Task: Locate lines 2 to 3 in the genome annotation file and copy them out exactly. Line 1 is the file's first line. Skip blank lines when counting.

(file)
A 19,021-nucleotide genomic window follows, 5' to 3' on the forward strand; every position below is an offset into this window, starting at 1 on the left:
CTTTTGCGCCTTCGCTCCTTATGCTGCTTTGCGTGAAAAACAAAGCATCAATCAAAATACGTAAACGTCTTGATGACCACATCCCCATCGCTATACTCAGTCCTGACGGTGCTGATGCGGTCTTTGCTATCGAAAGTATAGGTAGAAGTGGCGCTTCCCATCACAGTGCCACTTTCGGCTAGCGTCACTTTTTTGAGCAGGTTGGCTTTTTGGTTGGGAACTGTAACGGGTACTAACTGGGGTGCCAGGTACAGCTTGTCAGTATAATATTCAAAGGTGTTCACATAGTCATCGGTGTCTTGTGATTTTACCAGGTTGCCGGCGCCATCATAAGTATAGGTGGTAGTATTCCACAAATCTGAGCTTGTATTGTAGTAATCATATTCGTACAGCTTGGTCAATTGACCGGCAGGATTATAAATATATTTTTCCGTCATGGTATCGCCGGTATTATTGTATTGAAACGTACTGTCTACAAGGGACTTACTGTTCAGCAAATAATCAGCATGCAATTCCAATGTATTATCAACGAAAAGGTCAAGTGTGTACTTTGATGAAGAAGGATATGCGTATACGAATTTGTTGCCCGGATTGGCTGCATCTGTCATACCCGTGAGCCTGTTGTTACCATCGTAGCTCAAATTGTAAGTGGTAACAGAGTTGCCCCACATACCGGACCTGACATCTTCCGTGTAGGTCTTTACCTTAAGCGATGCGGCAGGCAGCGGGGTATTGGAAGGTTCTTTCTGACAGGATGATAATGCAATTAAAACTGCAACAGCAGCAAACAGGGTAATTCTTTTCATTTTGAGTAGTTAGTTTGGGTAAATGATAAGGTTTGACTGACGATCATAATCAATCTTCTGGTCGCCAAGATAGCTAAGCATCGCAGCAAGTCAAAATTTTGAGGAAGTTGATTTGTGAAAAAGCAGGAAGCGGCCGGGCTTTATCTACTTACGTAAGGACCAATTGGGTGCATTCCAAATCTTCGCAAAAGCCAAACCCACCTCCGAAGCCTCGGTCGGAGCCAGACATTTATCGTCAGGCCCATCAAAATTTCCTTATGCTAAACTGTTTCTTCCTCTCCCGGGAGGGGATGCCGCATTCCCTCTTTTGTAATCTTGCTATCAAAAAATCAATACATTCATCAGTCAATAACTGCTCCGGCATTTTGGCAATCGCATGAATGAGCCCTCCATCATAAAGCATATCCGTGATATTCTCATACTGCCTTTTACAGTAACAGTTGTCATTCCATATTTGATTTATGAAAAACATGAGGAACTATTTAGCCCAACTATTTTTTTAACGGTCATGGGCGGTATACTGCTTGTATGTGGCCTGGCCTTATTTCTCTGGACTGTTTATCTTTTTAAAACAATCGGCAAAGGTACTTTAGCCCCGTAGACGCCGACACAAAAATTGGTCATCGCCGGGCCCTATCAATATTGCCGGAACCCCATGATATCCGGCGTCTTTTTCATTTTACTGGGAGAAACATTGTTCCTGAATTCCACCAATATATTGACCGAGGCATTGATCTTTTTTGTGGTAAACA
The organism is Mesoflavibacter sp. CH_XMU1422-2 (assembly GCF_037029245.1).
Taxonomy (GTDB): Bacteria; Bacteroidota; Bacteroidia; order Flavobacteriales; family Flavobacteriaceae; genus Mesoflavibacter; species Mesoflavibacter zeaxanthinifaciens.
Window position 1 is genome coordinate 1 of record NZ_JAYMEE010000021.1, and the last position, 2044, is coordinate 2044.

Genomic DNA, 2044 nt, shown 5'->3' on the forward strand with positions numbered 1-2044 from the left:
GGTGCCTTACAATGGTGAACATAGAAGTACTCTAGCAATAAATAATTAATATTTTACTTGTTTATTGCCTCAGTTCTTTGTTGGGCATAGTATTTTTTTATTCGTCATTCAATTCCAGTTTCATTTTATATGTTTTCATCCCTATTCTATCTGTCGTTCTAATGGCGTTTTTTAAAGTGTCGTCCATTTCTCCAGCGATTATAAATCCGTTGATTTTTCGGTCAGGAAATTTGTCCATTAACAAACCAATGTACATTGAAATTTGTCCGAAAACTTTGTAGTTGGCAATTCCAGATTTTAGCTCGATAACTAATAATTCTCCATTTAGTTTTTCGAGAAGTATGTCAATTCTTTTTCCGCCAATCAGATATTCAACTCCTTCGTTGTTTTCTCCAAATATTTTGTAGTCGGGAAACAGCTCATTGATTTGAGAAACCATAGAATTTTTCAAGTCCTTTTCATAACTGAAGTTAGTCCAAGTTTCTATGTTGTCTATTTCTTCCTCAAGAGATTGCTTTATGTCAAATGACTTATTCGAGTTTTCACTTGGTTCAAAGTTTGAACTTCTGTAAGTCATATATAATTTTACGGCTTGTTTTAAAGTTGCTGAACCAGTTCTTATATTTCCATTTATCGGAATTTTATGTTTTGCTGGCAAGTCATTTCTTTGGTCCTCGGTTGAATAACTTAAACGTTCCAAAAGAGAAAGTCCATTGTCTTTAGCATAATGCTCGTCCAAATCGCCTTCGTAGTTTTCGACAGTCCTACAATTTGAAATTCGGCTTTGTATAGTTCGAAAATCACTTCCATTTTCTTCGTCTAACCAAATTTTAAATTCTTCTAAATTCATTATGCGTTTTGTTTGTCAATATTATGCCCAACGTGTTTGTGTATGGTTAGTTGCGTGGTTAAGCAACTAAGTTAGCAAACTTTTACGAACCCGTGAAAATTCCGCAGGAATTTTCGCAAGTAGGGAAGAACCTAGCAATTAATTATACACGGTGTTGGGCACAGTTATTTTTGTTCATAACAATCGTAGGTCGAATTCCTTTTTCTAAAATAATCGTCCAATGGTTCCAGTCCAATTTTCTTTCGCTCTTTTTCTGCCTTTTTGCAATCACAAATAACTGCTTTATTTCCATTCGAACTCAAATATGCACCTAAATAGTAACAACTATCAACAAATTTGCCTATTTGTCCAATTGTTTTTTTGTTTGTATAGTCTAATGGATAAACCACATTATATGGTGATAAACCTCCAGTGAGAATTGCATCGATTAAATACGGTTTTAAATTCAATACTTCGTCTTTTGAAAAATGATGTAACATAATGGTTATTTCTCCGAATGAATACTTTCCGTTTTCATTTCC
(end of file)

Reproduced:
CTTTTGCGCCTTCGCTCCTTATGCTGCTTTGCGTGAAAAACAAAGCATCAATCAAAATACGTAAACGTCTTGATGACCACATCCCCATCGCTATACTCAGTCCTGACGGTGCTGATGCGGTCTTTGCTATCGAAAGTATAGGTAGAAGTGGCGCTTCCCATCACAGTGCCACTTTCGGCTAGCGTCACTTTTTTGAGCAGGTTGGCTTTTTGGTTGGGAACTGTAACGGGTACTAACTGGGGTGCCAGGTACAGCTTGTCAGTATAATATTCAAAGGTGTTCACATAGTCATCGGTGTCTTGTGATTTTACCAGGTTGCCGGCGCCATCATAAGTATAGGTGGTAGTATTCCACAAATCTGAGCTTGTATTGTAGTAATCATATTCGTACAGCTTGGTCAATTGACCGGCAGGATTATAAATATATTTTTCCGTCATGGTATCGCCGGTATTATTGTATTGAAACGTACTGTCTACAAGGGACTTACTGTTCAGCAAATAATCAGCATGCAATTCCAATGTATTATCAACGAAAAGGTCAAGTGTGTACTTTGATGAAGAAGGATATGCGTATACGAATTTGTTGCCCGGATTGGCTGCATCTGTCATACCCGTGAGCCTGTTGTTACCATCGTAGCTCAAATTGTAAGTGGTAACAGAGTTGCCCCACATACCGGACCTGACATCTTCCGTGTAGGTCTTTACCTTAAGCGATGCGGCAGGCAGCGGGGTATTGGAAGGTTCTTTCTGACAGGATGATAATGCAATTAAAACTGCAACAGCAGCAAACAGGGTAATTCTTTTCATTTTGAGTAGTTAGTTTGGGTAAATGATAAGGTTTGACTGACGATCATAATCAATCTTCTGGTCGCCAAGATAGCTAAGCATCGCAGCAAGTCAAAATTTTGAGGAAGTTGATTTGTGAAAAAGCAGGAAGCGGCCGGGCTTTATCTACTTACGTAAGGACCAATTGGGTGCATTCCAAATCTTCGCAAAAGCCAAACCCACCTCCGAAGCCTCGGTCGGAGCCAGACATTTATCGTCAGGCCCATCAAAATTTCCTTATGCTAAACTGTTTCTTCCTCTCCCGGGAGGGGATGCCGCATTCCCTCTTTTGTAATCTTGCTATCAAAAAATCAATACATTCATCAGTCAATAACTGCTCCGGCATTTTGGCAATCGCATGAATGAGCCCTCCATCATAAAGCATATCCGTGATATTCTCATACTGCCTTTTACAGTAACAGTTGTCATTCCATATTTGATTTATGAAAAACATGAGGAACTATTTAGCCCAACTATTTTTTTAACGGTCATGGGCGGTATACTGCTTGTATGTGGCCTGGCCTTATTTCTCTGGACTGTTTATCTTTTTAAAACAATCGGCAAAGGTACTTTAGCCCCGTAGACGCCGACACAAAAATTGGTCATCGCCGGGCCCTATCAATATTGCCGGAACCCCATGATATCCGGCGTCTTTTTCATTTTACTGGGAGAAACATTGTTCCTGAATTCCACCAATATATTGACCGAGGCATTGATCTTTTTTGTGGTAAACA
The organism is Mesoflavibacter sp. CH_XMU1422-2 (assembly GCF_037029245.1).